Where is the LCMS Lutheran Center for Religious Liberty in all this? If the current situation isn't an attack on religious liberty, then I don't know what is. I think I know the answer. LCRL is maintaining a low profile because they suspect that if they were to file suits against state governments which have forbidden religious gatherings, the courts would rule against the LCRL and for the states, and thereby set a legal precedent for future state control of religion.
"...as long as "practicing good hygiene, environmental cleanliness, and sanitation, and by implementing social distancing to prevent the spread of COVID-19".
But therein lies the problem. Not everyone is doing that! People are not self-isolating. People are not practicing physical distancing. People are out and about on a daily basis. People are conducting themselves as though it's "business as usual". People are walking around who have the virus but whose symptoms have not yet manifested (thus they are spreading it without even know it!). Some people are experiencing symptoms but still don't care about the well-being of others and are still leaving their homes. People are, by nature, selfish, self-centred, and self-serving. And this pandemic hasn't changed that for A LOT of people!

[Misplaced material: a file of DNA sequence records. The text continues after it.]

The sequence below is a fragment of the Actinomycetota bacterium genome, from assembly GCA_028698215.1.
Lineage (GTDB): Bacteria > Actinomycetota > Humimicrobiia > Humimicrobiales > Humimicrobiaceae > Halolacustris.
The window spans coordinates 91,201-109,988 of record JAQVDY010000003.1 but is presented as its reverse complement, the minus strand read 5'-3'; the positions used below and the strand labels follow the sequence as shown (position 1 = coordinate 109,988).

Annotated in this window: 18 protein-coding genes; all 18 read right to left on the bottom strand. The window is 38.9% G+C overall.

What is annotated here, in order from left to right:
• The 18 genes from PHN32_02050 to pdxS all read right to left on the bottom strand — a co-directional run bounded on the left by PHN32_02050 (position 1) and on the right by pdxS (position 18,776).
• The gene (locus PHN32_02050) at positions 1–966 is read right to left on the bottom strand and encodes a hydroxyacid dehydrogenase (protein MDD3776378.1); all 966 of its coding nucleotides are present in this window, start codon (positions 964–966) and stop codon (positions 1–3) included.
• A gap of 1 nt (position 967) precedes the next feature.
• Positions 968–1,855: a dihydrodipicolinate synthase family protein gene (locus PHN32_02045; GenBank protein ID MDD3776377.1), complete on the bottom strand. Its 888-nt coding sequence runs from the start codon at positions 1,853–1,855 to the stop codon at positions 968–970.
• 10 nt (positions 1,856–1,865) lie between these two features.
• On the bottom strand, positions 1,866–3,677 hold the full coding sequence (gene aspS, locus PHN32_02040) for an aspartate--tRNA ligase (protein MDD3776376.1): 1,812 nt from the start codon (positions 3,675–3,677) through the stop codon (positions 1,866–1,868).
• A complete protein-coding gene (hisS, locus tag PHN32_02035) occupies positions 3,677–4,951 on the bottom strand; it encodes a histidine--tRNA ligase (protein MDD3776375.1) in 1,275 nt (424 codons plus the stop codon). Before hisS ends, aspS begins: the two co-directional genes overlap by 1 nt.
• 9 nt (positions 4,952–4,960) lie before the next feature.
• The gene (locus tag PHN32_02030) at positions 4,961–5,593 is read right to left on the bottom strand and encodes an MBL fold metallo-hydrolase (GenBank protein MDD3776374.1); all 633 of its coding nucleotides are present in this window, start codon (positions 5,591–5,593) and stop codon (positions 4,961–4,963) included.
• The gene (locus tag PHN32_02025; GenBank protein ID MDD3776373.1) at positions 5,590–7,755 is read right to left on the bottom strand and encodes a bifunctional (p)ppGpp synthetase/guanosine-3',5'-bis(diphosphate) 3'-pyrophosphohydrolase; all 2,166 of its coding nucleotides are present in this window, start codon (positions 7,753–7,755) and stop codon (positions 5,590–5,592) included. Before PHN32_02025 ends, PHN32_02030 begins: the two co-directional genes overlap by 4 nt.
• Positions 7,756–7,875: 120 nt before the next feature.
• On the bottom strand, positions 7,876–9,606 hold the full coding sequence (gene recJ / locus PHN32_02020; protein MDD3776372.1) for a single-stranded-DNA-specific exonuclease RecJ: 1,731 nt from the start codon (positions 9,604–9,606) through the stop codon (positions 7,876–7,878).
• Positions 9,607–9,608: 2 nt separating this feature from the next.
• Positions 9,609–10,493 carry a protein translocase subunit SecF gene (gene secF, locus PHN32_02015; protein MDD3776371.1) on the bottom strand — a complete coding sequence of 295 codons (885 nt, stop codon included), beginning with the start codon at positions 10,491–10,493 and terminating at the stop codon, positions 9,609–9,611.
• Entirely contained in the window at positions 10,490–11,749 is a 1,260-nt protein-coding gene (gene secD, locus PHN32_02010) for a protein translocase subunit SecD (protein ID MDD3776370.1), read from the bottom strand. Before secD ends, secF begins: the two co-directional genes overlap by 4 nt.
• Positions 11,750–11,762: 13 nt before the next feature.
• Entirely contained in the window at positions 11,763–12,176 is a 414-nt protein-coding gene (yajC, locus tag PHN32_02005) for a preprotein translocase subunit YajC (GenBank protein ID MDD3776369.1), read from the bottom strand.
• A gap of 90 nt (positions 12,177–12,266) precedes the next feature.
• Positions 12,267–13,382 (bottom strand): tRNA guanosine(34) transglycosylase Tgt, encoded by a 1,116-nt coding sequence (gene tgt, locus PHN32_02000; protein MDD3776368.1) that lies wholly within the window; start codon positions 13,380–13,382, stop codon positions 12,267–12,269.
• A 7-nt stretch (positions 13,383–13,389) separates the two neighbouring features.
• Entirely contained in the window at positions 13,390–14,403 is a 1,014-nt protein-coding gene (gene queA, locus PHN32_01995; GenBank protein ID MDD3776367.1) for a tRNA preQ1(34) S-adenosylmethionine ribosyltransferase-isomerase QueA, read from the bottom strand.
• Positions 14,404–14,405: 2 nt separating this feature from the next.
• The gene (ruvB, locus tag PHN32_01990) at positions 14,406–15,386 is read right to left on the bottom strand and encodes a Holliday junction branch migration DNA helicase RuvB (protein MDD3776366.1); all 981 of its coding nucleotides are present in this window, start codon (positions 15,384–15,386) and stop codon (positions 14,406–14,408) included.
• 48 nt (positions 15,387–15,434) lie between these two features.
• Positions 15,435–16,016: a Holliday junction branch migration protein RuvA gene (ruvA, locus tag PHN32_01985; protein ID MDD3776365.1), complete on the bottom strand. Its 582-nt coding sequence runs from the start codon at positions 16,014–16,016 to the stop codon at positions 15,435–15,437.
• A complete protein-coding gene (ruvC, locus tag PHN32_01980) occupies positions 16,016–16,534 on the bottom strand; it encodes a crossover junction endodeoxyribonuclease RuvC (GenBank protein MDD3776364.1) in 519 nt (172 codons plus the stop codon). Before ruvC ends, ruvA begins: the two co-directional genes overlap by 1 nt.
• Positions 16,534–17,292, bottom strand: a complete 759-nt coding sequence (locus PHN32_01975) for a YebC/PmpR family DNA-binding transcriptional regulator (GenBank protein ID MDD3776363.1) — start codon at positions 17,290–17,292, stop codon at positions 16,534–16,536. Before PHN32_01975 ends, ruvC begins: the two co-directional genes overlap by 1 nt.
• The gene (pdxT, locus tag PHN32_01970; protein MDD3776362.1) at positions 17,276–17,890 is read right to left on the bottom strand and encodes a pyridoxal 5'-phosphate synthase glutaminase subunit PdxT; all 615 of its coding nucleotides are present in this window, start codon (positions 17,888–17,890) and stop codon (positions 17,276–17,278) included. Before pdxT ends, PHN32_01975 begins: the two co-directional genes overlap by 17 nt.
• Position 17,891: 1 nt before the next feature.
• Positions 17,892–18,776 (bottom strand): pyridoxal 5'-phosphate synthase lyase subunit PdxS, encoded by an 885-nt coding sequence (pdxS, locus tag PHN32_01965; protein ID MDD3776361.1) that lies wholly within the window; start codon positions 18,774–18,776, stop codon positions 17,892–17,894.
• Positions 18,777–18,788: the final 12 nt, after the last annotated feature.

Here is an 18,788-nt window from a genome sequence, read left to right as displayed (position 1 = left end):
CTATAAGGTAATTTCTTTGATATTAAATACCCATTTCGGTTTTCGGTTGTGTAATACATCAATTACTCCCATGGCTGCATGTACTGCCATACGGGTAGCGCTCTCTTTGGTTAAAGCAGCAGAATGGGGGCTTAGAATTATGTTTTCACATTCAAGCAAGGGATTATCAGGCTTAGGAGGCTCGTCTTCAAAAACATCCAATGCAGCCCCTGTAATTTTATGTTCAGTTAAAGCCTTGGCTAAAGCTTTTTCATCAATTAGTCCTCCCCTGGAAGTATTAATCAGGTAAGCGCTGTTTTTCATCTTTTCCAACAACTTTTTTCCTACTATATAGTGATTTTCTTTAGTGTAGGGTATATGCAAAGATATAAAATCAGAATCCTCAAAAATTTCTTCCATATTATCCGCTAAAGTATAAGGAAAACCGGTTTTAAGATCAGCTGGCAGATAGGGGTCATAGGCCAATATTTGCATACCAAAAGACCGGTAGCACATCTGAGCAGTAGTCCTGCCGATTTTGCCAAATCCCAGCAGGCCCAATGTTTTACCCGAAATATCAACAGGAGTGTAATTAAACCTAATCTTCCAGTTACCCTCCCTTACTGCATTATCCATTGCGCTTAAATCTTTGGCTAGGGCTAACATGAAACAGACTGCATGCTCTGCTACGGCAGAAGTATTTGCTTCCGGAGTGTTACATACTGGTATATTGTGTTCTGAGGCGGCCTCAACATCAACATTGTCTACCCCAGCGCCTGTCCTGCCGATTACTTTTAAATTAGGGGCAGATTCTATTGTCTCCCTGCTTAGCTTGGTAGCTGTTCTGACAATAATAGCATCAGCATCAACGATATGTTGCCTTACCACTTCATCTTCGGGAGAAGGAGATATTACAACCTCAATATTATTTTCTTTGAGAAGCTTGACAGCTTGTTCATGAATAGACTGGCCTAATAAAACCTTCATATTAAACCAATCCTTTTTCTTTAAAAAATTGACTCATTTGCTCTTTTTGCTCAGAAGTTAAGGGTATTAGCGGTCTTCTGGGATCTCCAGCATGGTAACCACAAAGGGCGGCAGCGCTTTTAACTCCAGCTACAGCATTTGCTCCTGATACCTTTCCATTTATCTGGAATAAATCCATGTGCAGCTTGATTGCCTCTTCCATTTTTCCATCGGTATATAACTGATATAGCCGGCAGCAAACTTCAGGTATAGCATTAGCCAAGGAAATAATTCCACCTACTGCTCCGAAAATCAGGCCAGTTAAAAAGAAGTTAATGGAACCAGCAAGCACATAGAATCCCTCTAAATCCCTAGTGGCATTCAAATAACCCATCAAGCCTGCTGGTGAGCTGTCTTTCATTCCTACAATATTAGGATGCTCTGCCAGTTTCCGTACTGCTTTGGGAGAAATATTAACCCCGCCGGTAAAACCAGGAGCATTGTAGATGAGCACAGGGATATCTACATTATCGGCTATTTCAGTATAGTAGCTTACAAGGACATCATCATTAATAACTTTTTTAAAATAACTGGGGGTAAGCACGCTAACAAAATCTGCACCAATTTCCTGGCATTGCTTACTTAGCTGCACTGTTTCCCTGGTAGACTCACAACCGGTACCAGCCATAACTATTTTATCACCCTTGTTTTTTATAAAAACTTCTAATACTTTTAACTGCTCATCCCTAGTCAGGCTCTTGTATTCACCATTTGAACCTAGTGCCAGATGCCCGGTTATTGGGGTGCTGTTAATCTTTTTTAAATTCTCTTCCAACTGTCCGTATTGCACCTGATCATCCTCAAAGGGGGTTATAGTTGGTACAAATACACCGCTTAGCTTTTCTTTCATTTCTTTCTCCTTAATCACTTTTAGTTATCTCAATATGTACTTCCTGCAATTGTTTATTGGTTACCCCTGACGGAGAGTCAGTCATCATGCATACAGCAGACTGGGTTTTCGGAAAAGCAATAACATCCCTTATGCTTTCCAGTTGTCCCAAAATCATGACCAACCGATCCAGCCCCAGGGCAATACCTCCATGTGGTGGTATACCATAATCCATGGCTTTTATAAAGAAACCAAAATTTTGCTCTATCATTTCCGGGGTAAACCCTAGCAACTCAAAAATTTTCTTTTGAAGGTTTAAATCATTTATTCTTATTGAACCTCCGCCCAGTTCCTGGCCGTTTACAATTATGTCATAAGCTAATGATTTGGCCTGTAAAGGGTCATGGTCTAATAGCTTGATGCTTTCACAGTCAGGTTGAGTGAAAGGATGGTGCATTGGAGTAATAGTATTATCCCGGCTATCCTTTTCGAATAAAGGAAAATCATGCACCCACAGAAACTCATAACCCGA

Agreed, Carl; where is the ACLU when you need them?
Anonymous on April 9, 2020 at 10:50 AM: "But therein lies the problem. Not everyone is doing that!"
Anonymous, you deliberately chopped up my sentence so that you could take it out of context. That is dishonest.
What I stated was: "As long as the congregants practiced social distancing, use hand sanitizers as needed, and possibly wearing masks, church services should be allowed for those who are not symptomatic or have been around symptomatic people during this ChiCom pandemic attack."
Oh calm down, Carl! I didn't misrepresent you at all! I agree with all your "ifs" or "as long as". My point was simply that it has been observed (thus proven) that not all people are taking this disease seriously...not all people are following government protocol...not all people are washing their hands frequently...not all people are practicing physical distancing...not all people are self isolating when they return home from vacation or when they've come in contact with others who have...not all people care. And thus, not all people can be trusted that they are, indeed, infection free. Community spread occurs when people are walking around with symptoms but are too selfish to self-isolate and when people are walking around carrying the virus but are unaware of it yet (because they haven't been tested yet or their symptoms appear mild). This disease affects a wide range of people differently. Some get severely ill, some get deathly ill, and others only feel a little bit under the weather. Some can have the virus and not even know it. Some people might come to church on Sunday, feeling quite well, until later that week when the virus hits them like a truck! Thus, without knowing it or wanting it, they've just exposed everyone else who gathered with them that previous Sunday. That's my point.